Incredible contrasts these past two days between covered and uncovered, inside and outside. For growers (and home gardeners), here are a few tips that work for me, based on many past mistakes, for staying productive in the cold:

—I have become a row cover minimalist. To save time, cost, and hassle, I now only cover lettuces, using a thick blanket (ag50), and leave other crops go. Many, like kale, will often surprisingly bounce back.
—Most harvests from now on will instead be from an unheated greenhouse.
—For the past three seasons, I’ve not used row covers in the greenhouse except on a few of the very coldest nights.
—Instead, I harden off winter greens by leaving the sides open until late fall (about now) to gradually expose leaves to colder and colder weather.
—Final tip: It is much lower cost to stick with cold hardy varieties than to take Hurculian measures to protect summer crops in winter. Most productive in winter for me are spinach and Asian greens (especially mizuna).
—These are special times, as some crops die and others slowly emerge, death and life overlap. Enjoy!

Around the home garden fruit trees we’ve seeded fall greens. This is just outside the kitchen for quick harvest. The yel...
10/21/2023

Around the home garden fruit trees we’ve seeded fall greens. This is just outside the kitchen for quick harvest. The yellow is Tokyo bekana, followed by baby kale and spinach.

Fall garden is a field of greens. We complete our 5th season this year on this spot. It’s our 16th growing season. Here’...
10/03/2023

Fall garden is a field of greens. We complete our 5th season this year on this spot. It’s our 16th growing season. Here’s what’s in the ground: lettuce, spinach, kale, mizuna, cilantro, and carrots. Greenhouse are still mostly full of tomatoes for now. For economic sustainability, we’ve learned it’s ok not to do it all, just focus on the top crops and markets.

We grow all of our food on just 1/3 acre, so high-yield varieties take priority. These Margolds make great fall tomatoes...
09/25/2023

We grow all of our food on just 1/3 acre, so high-yield varieties take priority. These Margolds make great fall tomatoes. We do no pruning or tending at all after mid-August, just harvest from the plants as they grow into a mess. We added no minerals this season, just grew these in our deep mulch of 4” of leaf compost.

On the ground are first lettuces for winter harvest, just emerged. Our window to seed these is Sept. 15-Oct. 30, weekly.

My new book, The Lean Micro Farm, is a manual for growing food from 1/3-acre, with a simple compost-based system. I appreciate all the pre-orders. Thank you.

#

In a few beds, we are combining orchard and garden. Here’s how:…—We started with the deep mulch system (as we do for all...
09/21/2023

In a few beds, we are combining orchard and garden. Here’s how:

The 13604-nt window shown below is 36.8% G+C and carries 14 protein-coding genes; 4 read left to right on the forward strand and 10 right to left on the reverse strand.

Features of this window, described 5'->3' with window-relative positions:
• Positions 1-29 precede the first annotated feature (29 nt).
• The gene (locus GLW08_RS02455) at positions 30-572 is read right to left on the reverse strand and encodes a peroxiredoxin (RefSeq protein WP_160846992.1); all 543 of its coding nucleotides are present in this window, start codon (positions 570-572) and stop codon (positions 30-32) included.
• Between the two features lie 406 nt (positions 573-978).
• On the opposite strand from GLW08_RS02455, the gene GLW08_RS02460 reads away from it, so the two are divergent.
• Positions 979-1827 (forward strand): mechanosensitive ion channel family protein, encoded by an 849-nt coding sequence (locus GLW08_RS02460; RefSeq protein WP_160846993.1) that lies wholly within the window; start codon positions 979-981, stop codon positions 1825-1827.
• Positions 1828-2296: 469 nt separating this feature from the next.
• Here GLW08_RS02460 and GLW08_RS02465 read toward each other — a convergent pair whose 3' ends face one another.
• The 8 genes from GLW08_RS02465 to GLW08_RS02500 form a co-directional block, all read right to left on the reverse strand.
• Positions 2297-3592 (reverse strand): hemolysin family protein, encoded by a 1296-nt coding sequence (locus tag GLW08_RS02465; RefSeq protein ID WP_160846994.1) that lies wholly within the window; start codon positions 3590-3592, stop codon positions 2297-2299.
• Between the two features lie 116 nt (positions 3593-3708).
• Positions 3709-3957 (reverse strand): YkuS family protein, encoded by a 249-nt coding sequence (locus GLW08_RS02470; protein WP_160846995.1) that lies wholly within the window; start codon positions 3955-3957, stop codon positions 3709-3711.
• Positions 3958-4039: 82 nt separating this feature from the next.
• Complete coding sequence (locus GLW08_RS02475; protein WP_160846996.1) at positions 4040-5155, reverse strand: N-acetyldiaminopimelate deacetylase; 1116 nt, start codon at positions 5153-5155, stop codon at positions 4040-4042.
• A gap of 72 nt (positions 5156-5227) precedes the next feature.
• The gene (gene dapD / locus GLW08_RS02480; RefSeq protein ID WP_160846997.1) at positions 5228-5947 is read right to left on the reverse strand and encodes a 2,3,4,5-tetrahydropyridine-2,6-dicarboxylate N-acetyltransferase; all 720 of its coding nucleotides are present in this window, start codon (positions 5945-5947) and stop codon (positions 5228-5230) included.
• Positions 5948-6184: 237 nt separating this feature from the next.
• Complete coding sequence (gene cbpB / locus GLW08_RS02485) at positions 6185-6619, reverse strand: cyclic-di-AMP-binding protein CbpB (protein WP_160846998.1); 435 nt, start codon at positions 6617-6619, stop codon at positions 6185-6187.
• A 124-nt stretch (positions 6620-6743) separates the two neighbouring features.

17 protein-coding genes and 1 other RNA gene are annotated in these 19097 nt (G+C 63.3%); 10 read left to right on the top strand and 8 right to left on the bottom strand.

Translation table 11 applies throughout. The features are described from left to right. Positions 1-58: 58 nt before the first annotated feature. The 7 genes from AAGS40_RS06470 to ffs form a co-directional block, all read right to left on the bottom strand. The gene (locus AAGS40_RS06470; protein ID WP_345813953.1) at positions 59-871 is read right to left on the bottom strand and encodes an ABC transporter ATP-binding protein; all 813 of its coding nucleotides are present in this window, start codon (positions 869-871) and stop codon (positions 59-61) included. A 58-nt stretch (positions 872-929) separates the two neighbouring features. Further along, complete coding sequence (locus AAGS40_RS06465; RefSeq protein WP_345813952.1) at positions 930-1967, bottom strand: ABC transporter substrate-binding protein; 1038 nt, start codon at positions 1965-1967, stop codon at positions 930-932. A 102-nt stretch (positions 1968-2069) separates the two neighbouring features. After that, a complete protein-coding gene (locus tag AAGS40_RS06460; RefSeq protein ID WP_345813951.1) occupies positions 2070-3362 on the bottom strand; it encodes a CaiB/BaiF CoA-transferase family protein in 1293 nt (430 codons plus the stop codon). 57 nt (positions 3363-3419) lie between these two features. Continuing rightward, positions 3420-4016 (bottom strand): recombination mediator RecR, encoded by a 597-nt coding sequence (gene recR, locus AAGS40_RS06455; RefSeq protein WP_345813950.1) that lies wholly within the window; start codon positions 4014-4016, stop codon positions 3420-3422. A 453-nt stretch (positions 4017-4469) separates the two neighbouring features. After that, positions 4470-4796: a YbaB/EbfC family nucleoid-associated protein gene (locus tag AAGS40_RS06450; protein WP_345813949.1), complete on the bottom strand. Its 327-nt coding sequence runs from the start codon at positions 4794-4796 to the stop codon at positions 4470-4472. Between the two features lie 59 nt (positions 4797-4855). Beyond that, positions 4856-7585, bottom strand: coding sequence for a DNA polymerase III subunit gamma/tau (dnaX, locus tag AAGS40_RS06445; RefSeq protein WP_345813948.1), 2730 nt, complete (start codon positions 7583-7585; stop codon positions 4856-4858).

—We started with the deep mulch system (as we do for all beds) by adding 4” of compost directly to the surface. This compost is not tilled in. The surface was tilled before adding compost, to terminate the grass.
—The compost is made from leaves and garden residues.
—Then we raked it smooth and started seeding.
—We direct-seeded baby greens (spinach, kale, Tokyo bekana) and planted the perennials rhubarb and comfrey, underneath peach, apple, apricot, and hazelnut trees. Many crops appreciate the dappled shade of fruit trees.

My new book, The Lean Micro Farm is due out in November. It tells the story of our move to an urban 1/3 acre farm and provides a plan to sell $20,000 from your backyard. I appreciate pre-orders, they are the best way to support an author. Thank you! Link’s in bio. 🌞

My new book, The Lean Micro Farm, is set to be released in November. …The book is available for pre-order now. I appreci...
09/11/2023

My new book, The Lean Micro Farm, is set to be released in November.

The book is available for pre-order now. I appreciate pre-orders because they are the best way to support an author and make a book more visible to others.

There is a lot of fresh content here—about using Gandhi’s concept of Swadeshi, ideas from Small Is Beautiful author E.F. Schumacher, 80/20 farming, and a lot more.

The Lean Micro Farm offers a guide specifically for micro-scale and urban growers who want to make a living from a tiny piece of land. It is packed with lean tips for the home gardener.

Thank you for your support, and happy lean farming and gardening!

Micro-transplanting—this season, to reduce heat stress, we’ve experimented with transplanting younger and younger seedli...
08/28/2023

Micro-transplanting—this season, to reduce heat stress, we’ve experimented with transplanting younger and younger seedlings, some just two weeks old. We are finding that tiny plants, especially greens, establish themselves more successfully in extreme heat than typical seven-week-old seedlings, probably because there is less leaf surface area to heat up.

We’ve also used shade cloth heavily, typically covering plants for three weeks after they are set in.

Lettuces in the pics were started inside, under grow lights, in a conditioned room. Small changes—tweaks—can make or break a season.

First figs of the year! These are LSU Gold, with stunning growth. Fig growing tips for northern growers:…—For easier har...
08/21/2023

First figs of the year! These are LSU Gold, with stunning growth. Fig growing tips for northern growers:

—For easier harvesting, train your main trunk to run horizontally, about 2’ off the ground.
—Then train two leaders every foot along that main branch.
—The leaders grow in a V shape.
—We use EMT and wood stakes to train the main trunk.
—We use EMT (about 8’ above plants) and twine to train the leaders.